Writing makes you feel better and more alive

Nice summary of some of Anne Lamott’s advice on writing – much of it applies to standup too.

I still encourage anyone who feels at all compelled to write to do so. I just try to warn people who hope to get published that publication is not all that it is cracked up to be. But writing is. Writing has so much to give, so much to teach, so many surprises. That thing you had to force yourself to do – the actual act of writing – turns out to be the best part. It’s like discovering that while you thought you needed the tea ceremony for the caffeine, what you really needed was the tea ceremony. The act of writing turns out to be its own reward.


I tell my students that the odds of their getting published and of it bringing them financial security, peace of mind, and even joy are probably not that great. Ruin, hysteria, bad skin, unsightly tics, ugly financial problems, maybe; but probably not peace of mind. I tell them that I think they ought to write anyway.


My writer friends, and they are legion, do not go around beaming with quiet feelings of contentment. Most of them go around with haunted, abused, surprised looks on their faces, like lab dogs on whom very personal deodorant sprays have been tested.

But I also tell [my students] that sometimes when my writer friends are working, they feel better and more alive than they do at any other time. And sometimes when they are writing well, they feel that they are living up to something. It is as if the right words, the true words, are already inside them, and they just want to help them get out. Writing this way is a little like milking a cow: the milk is so rich and delicious, and the cow is so glad you did it.


If you give freely, there will always be more. … It is one of the greatest feelings known to humans, the feeling of being the host, of hosting people, of being the person to whom they come for food and drink and company. This is what the writer has to offer.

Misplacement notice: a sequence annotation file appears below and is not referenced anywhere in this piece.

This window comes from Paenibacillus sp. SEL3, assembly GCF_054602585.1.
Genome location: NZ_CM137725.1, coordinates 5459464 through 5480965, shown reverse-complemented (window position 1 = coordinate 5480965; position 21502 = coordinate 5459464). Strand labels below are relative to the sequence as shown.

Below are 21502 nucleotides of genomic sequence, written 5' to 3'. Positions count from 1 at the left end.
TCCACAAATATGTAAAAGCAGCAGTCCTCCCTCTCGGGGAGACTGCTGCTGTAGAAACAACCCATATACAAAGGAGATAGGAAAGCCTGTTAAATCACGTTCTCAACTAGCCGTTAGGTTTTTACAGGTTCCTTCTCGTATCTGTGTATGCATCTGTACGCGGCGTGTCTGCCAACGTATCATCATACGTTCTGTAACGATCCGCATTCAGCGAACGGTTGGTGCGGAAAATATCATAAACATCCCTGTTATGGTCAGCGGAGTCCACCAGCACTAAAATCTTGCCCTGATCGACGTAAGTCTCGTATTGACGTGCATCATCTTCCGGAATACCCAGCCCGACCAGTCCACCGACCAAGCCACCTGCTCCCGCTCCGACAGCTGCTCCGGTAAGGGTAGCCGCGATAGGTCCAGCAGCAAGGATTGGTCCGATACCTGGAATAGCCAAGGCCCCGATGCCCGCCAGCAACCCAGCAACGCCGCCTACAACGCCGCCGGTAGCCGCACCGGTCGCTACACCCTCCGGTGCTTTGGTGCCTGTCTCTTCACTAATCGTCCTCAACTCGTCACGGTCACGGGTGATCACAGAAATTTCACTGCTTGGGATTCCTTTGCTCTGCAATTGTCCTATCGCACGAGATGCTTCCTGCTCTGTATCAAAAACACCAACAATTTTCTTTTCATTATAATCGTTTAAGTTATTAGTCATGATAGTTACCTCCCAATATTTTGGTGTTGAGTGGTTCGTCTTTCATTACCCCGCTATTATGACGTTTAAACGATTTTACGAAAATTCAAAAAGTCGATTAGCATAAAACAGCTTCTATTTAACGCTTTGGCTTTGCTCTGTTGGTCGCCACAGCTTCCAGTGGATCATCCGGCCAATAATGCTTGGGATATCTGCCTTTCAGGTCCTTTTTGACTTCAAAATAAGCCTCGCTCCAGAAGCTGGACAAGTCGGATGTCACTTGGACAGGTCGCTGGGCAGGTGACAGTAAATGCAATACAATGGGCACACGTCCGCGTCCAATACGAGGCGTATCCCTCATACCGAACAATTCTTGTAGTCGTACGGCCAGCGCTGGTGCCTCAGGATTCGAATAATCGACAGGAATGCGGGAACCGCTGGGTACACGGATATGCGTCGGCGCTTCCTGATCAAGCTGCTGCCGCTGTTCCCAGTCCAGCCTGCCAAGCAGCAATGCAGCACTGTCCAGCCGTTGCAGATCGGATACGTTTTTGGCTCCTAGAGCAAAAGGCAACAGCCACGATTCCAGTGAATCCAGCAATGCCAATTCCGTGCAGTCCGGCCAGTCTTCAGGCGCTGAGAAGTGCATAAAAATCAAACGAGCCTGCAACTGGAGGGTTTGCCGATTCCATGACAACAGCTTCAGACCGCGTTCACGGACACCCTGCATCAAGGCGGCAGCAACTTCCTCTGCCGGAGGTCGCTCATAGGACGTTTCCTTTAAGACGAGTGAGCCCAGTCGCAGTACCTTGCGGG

Writing and reading decrease our sense of isolation. They deepen and widen and expand our sense of life: they feed the soul. When writers make us shake our heads with the exactness of their prose and their truths, and even make us laugh about ourselves or life, our buoyancy is restored. We are given a shot at dancing with, or at least clapping along with, the absurdity of life, instead of being squashed by it over and over again. It’s like singing on a boat during a terrible storm at sea. You can’t stop the raging storm, but singing can change the hearts and spirits of the people who are together on that ship.

Beautifully said.


Metrics vs. chemistry

A piece on Amazon Video’s new original show: ‘Alpha House.’ Apparently, Amazon's first original web production "was born from a mountain of site data, user input, and focus grouping." Entertainment Weekly review of it says, “I couldn’t shake the feeling that something wasn’t coming together. In the end, what kept it from being the next Veep came down to comedic timing and cast chemistry." Oh, you mean building a show based on data, crowdsourcing, and focus groups didn't lead to a lot of chemistry? Shocking that.


The audience can sense if you really care

Screenwriter Brian Koppelman suggestion: Write what fascinates you.

When the story is important to you. When it fascinates you. That passion is tangible. The reader senses it. And, without even knowing why, gives you the benefit of the doubt. You still have to tell the story well, of course, and that still takes an enormous amount of effort and concentration. But: The huge collateral benefit of telling stories that genuinely fascinate you is this: forcing yourself to sit down and actually do the work is much, much easier than when you are merely writing something because you think it is marketable, can sell, is in a genre that’s currently in demand.